OTPIC Officially Retired

As of December 2, 2005, the Online Training Program on Intractable Conflict (OTPIC) has been officially retired, and is no longer open to new registrations.

The successor to OTPIC is a course called Dealing Constructively with Intractable Conflicts (DCIC). The new curriculum is built around one of our major projects, Beyond Intractability, and offers a much more extensive and informative set of learning materials than that available through OTPIC.

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International Online Training Program On Intractable Conflict

Conflict Research Consortium, University of Colorado, USA

Develop Interdependence

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When two people, groups, or nation-states are dependent on each other for important needs, the cost of severe conflict is much higher than it is if they are not. (This is because conflict will cause the loss of whatever is provided by the other party.) For this reason, people, groups, or nations which are interdependent are much less able to risk a serious conflict which would completely sever cooperative relationships. In addition, interdependence tends to foster cooperative relationships, since it takes cooperation to get the parties' needs met. Development of interdependence is therefore a conflict-prevention strategy.

Developing interdependence is also a de-escalating strategy, which encourages cooperation and peacebuilding to replace competition and conflict escalation. The development of trade relationships between hostile nations, for example, increases each nation's dependence on the other and reduces the likelihood of war. This was done between the U.S. and the Soviet Union during the Cold War, for example, as well as between the U.S. and China. In both cases the result has been a warming of relations--in the case of the Soviet Union, trade with the West was one of many factors that encouraged them to change their entire economic and political system.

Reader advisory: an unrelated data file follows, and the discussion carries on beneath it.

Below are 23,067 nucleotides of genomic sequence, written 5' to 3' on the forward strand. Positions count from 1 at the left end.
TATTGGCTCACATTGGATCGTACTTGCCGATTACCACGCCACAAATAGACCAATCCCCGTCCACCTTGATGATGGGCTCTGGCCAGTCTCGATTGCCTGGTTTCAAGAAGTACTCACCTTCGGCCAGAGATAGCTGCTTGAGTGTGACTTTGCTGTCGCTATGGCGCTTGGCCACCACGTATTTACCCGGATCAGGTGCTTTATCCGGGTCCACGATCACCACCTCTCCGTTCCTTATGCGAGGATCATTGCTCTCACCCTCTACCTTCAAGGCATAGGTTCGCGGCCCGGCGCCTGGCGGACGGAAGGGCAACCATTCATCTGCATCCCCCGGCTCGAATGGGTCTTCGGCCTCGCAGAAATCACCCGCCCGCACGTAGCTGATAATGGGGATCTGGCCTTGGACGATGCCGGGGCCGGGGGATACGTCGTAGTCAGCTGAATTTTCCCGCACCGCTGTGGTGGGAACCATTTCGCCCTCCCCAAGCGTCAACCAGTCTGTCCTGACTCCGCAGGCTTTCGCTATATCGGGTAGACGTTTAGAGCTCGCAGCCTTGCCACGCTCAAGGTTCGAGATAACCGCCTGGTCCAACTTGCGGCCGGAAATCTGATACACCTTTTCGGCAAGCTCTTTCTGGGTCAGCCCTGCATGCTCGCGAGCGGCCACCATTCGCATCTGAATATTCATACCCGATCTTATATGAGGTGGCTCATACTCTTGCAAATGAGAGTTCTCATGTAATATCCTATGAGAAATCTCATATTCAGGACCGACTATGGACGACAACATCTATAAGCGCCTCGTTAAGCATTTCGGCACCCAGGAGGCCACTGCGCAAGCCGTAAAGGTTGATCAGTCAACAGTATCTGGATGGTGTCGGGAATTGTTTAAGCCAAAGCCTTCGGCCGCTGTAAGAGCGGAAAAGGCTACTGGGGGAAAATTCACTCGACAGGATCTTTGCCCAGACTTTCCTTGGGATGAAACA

Links to examples of Interdependence

Joseph Nye Jr. -- International Conflicts After the Cold War
Nye explores the nature and causes of global, regional and communal conflicts and evaluates various approaches to conflict prevention. The development of interdependence is one such approach.
 
Pamela Aall -- Nongovernmental Organizations and Peacemaking
This article explores the role of nongovernmental organizations (NGOs) in peacemaking. One role they can play is to re-establish communication and economic ties between fighting groups.
 
 

Links to Outside Sources of Information

Links to related approaches

Establish Personal Relationships

Joint projects

Establishment of Civil Society

 

Links to related problems

Escalation Problems

Distrust

Overly Competitive Approaches to a Conflict

 


Copyright 1998 Conflict Research Consortium  -- Contact: crc@colorado.edu